Paul de Kock
THE JEFFERSON PRESS
BOSTON NEW YORK
Copyrighted, 1903-1904, by G. B. & Sons.
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A NOCTURNAL WALK.—MY AUNT'S FIVE HUNDRED FRANCS
The theatres had long since dismissed their audiences, the shops were closed, and the cafés were closing. Passers-by were becoming more and more infrequent, the cabs moved more rapidly, the street lights were burning, and the gas in the houses was disappearing; the streets of Paris, like the inhabitants thereof, were about to enjoy their brief hour of repose.
But repose, like fine weather, is never universal: when we are enjoying it in Paris, it may be that people are fighting in some other quarter of the globe; and while we are revelling in mild and delicious weather, within a hundred leagues of us a tornado may be destroying the crops, or a tempest submerging ships. Since peace and fine weather cannot be universal, let us try to make the most of them while they are in our possession, and let us not worry as to what sort of weather our neighbors are having.
A gentleman, who presumably had no desire to sleep, was walking through the streets of Paris, which had become almost silent. For more than an hour, he had been walking on the boulevards, from Rue du Temple to Rue Poissonnière; occasionally, without any very clear idea as to where he was going, he strayed into the faubourgs; but he soon stopped, looked about him, muttered between his teeth: "What the devil am I doing here?" and returned to the boulevards.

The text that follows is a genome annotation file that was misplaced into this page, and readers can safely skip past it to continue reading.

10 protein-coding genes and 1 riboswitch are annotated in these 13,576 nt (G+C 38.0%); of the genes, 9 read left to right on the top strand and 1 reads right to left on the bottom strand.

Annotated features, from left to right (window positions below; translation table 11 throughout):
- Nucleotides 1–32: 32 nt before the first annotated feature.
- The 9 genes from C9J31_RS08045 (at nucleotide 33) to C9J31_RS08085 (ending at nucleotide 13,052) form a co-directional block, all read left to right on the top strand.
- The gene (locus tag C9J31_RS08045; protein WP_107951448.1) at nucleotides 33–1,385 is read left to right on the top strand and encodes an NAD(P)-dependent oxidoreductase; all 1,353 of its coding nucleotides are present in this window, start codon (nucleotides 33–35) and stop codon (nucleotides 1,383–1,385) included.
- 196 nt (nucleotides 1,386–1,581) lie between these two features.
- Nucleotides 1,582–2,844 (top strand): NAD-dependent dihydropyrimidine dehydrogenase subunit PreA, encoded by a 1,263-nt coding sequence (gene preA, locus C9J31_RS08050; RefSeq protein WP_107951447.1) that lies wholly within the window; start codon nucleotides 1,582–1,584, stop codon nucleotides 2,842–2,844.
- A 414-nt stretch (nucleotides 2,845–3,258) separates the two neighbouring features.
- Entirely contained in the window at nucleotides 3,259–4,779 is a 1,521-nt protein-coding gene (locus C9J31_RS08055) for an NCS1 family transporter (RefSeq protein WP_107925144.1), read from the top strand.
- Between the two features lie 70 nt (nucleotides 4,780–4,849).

This gentleman seemed to be in the neighborhood of thirty years of age; he was of medium height, and rather stout than thin. His face was neither ugly nor handsome; his round eyes protruded overmuch, and his nose, while not exactly flat, had neither the nobility of the Grecian nor the charm of the aquiline type. By way of compensation, he had what is called expression, and possessed the art of forcing his features to depict the sentiment which he desired to seem to feel: an art no less valuable in society than on the stage; for we are actors everywhere, and there are at court, in the city, in palaces, in salons, in boudoirs, and even in the servants' hall, people of unexcelled skill in the art of counterfeiting what they do not feel.
Our promenader's costume was neither elegant nor shabby. He was dressed like one who is in the habit of going into society, but not for the purpose of exhibiting the cut of his coat or the color of his trousers. His bearing corresponded with his dress; it was not at all pretentious. You will say, perhaps, that a man does not select so late an hour of